[2 July 2008]
Where does one draw the line between trendy and historically significant? Is there even a line at all? The so-called “designer drugs” of the early 1980s may have been more world-shaking than most people thought, as illustrated by Tim Pilcher in his latest drug-related venture, e: The Incredibly Strange History of Ecstasy. A self-proclaimed pop culturalist and drug expert, Pilcher documents the life of the “love drug” with the savvy tongue of a seasoned writer and some not-so-subtle references to personal experience. His claim in the introduction that “this book is in no way an attempt to glamourize or advocate drug use” doesn’t quite hold water, but what is to be expected from a book whose cover makes pills look like candy?
Looking back at Pilcher’s previous works, a pro-drug marketing scheme is not surprising. He is probably known best for The Cannabis Cookbook: Over 35 Tasty Recipes for Meals, Munchies, and More—a hit among college students—and for his contributions to the cartooning world, such as his recently co-authored book, Erotic Comics: A Graphic History From Tijuana Bibles to Underground Comix. Pilcher’s latest endeavor embraces both of these areas in The Hedonists’ Guide to Life, a collection of how-to essays on drugs, debauchery, and indulgence. While none of these books necessarily qualify Pilcher as an expert on MDMA, his heart is clearly in the right place.
Indeed, Pilcher seemed to truly come into his own while writing e. Don’t let his humorous take on drugs and comics fool you—he is all seriousness when it comes to the comprehensive history of the “happy pill”. Though Pilcher currently lives in Brighton, UK, his knowledge of the underground rave scene in other parts of the world is impressive, and includes not only DJs, but clubs, outdoor festivals, cartoonists (of course), and DJing equipment. He defines genre-specific terms such as “acid house” (it requires a Roland TB-303 Bass Line synthesizer, in case you were curious) and clarifies the difference between French and Detroit house music, which to non-ravers like myself was immensely helpful in understanding the ecstasy-dance club relationship.
“The drug fed the music, and the music fed the drug in an ever-increasing spiral of mental and communal bliss,” Pilcher writes of ecstasy use during the mid-‘80s, describing the symbiotic relationship between the head-pounding, 140 bpm house music, and rising drug consumption. He systematically covers regions around the globe to create a comprehensive, if not always relevant, catalog of major techno/ecstasy hotspots: New York, Detroit, Chicago, London, France, Belgium, India, Holland.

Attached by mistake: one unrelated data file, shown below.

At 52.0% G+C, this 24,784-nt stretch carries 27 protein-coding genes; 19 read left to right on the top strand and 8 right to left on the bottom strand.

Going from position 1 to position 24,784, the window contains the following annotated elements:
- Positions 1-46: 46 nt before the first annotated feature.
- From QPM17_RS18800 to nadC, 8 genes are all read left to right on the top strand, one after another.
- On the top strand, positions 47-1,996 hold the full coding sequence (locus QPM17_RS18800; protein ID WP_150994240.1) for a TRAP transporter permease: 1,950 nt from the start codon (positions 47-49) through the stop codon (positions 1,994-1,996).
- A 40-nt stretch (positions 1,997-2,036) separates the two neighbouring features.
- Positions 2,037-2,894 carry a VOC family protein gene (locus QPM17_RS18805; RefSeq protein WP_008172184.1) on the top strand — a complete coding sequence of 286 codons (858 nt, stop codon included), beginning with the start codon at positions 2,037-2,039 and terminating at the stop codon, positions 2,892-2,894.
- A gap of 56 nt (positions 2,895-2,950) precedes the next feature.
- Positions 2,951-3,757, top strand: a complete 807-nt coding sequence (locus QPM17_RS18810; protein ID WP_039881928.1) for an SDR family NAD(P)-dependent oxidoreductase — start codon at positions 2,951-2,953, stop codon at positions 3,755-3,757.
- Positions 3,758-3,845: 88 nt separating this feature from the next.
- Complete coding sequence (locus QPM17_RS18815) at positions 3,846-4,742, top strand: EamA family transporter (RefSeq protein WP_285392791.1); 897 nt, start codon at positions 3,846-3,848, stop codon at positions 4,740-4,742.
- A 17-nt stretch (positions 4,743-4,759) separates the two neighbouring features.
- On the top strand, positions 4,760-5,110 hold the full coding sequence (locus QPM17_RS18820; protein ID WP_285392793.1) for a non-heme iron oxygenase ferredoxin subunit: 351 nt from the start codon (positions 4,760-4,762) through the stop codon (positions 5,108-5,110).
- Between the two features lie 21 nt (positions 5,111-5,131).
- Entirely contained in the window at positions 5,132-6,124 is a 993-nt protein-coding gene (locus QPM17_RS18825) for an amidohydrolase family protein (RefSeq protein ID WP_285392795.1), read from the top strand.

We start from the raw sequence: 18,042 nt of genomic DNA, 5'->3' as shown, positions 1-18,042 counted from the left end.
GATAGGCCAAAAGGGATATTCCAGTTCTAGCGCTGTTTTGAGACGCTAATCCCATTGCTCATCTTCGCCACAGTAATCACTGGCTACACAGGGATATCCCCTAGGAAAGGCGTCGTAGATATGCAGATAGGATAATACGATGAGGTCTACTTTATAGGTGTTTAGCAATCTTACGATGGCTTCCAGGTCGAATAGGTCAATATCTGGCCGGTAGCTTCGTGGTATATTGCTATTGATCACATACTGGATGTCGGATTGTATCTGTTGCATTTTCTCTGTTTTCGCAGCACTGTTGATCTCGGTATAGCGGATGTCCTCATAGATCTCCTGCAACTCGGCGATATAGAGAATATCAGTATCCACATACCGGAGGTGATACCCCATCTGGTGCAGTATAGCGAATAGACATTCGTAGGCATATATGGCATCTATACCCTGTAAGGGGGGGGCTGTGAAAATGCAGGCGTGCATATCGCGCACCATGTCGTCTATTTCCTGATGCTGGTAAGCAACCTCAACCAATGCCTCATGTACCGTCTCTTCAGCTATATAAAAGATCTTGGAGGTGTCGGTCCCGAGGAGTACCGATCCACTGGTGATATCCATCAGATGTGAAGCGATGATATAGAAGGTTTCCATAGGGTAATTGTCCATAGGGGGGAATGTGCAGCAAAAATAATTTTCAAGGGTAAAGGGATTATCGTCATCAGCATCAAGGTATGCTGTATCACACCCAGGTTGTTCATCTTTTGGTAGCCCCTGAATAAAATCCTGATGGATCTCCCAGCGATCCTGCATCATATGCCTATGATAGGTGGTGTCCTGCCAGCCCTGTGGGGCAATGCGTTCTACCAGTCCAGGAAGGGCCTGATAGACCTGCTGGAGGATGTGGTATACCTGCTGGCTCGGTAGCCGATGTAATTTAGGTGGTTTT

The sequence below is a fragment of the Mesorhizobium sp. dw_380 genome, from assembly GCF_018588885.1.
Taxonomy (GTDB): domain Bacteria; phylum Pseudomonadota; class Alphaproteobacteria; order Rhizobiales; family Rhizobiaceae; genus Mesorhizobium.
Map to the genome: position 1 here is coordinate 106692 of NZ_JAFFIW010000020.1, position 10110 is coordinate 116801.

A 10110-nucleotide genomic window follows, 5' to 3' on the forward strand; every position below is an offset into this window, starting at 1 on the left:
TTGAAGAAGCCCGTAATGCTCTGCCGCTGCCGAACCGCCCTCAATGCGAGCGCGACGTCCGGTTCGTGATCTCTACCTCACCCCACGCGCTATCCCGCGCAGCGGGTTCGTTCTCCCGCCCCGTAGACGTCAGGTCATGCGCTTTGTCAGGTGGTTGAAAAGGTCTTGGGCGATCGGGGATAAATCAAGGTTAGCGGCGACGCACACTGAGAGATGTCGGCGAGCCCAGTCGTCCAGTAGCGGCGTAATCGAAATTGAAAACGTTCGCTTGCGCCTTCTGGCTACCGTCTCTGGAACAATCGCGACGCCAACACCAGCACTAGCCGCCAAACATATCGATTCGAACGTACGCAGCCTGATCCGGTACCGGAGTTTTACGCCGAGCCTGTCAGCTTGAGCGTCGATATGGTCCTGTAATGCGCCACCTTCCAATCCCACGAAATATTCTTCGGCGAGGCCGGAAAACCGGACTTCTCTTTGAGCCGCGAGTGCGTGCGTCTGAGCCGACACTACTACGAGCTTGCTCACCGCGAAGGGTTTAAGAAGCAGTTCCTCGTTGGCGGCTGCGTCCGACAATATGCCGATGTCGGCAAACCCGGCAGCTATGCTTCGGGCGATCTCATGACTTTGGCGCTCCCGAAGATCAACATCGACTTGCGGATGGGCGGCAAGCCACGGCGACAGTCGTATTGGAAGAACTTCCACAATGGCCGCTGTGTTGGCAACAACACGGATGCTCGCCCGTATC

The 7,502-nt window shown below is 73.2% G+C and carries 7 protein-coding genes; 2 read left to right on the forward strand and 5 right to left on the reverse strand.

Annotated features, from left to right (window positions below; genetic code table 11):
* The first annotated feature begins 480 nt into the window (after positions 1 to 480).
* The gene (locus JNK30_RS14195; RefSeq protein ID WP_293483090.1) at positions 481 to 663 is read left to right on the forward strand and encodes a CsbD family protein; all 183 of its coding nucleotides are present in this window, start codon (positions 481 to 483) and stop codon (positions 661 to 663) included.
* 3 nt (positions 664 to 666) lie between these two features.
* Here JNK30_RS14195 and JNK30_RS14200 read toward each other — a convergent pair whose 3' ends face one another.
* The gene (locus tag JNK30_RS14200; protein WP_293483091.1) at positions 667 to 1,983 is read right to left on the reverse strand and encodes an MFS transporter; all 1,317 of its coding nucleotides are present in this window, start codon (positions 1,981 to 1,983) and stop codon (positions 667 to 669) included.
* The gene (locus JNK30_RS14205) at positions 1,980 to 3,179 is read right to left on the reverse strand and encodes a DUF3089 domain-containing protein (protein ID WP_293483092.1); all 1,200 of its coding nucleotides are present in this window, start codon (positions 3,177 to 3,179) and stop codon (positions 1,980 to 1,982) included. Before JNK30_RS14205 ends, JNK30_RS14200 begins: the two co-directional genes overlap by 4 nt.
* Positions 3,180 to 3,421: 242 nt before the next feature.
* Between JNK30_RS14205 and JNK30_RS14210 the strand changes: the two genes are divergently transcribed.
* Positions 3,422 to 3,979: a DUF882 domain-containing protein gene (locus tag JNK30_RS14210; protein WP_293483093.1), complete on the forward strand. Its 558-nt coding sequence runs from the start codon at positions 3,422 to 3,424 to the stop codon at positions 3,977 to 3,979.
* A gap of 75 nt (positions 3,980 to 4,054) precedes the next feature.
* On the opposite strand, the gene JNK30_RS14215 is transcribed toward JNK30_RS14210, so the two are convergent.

Yet in spite of this technical and methodical approach to ecstasy’s rise within the music world, Pilcher remains appropriately close to his writing. He never detaches himself from the text in an attempt to sound “official”; instead, he calls e “a fond scrapbook of amazing memories”. His passion shows through in everything the book has to offer, from its quirky layout to its unique images. He further personalizes the text by including “Serotonin Stories”, mostly anonymous accounts of ecstasy-fueled experiences that depict the good, the bad, and the spiritual sides of MDMA.
But what may be Pilcher’s major strength in e—his intensely personal relationship to the book’s content—may also be his downfall. His descriptions of the international club scene get increasingly tangential as ecstasy seems to drop almost completely out of the picture, replaced by discussions of various types of house music and the “alternative” club scene. Of course, the information on Dutch “happy hardcore” and the Burning Man Festival is not wholly unrelated, though for a book of this size and density, it should have been more smoothly integrated, or left out entirely.
However, it is possible that Pilcher’s tangents were not accidental. As the history of ecstasy parallels the history of rave, it is not surprising that the sensual, introspective properties of the drug become irrelevant to the cocaine- and methamphetamine-fueled ravers of Generation X. Looking at “A Catalog of Pills”. a chapter in the book that lists 91 different examples of ecstasy pills found everywhere from Ontario to West Palm Beach, it is easy to see how ecstasy, originally a plain capsule of pure MDMA, has changed from a chill-out hippie “love drug” to a heart attack-inducing cocktail of caffeine and crystal meth. Just as the music has changed, so too has its mind-altering counterpart.
Besides the handful of unanswered questions left at the end of the book—has the demographic changed over time? Where is the government headed in terms of cracking down on the latest versions of ecstasy? What else was going on at the time of this shift in drug consumption?—e managed to be incredibly thorough, with the added bonus of being an easy read as well. In the past, books on ecstasy—and drugs in general—have often been limited to the memoir or the textbook, leaving e nestled snugly in between. It has the visual allure of a coffee table book (check out your local Urban Outfitters to see what bits of alternative culture are gracing the tables of kids these days), and the name-dropping credentials of a well-researched encyclopedia.
And for a book of this style, nothing is more important than its versatility. e summarizes what may be a lifestyle to some, and a subculture to others, but doesn’t pick sides. It can be, as Pilcher notes in the introduction, “a trip down memory lane” or “a starting point ... to go and find out more.” Though the word “more” certainly insinuates personal experimentation, Pilcher offers readers less risky ways of exploring the world of drugs: film, literature, music, politics, science. There is much to be learned about this little pill, and it is a comfort knowing that everyone—raver or non-raver, pill-popper or anti-drug—is able to, in their own way, “keep it real”.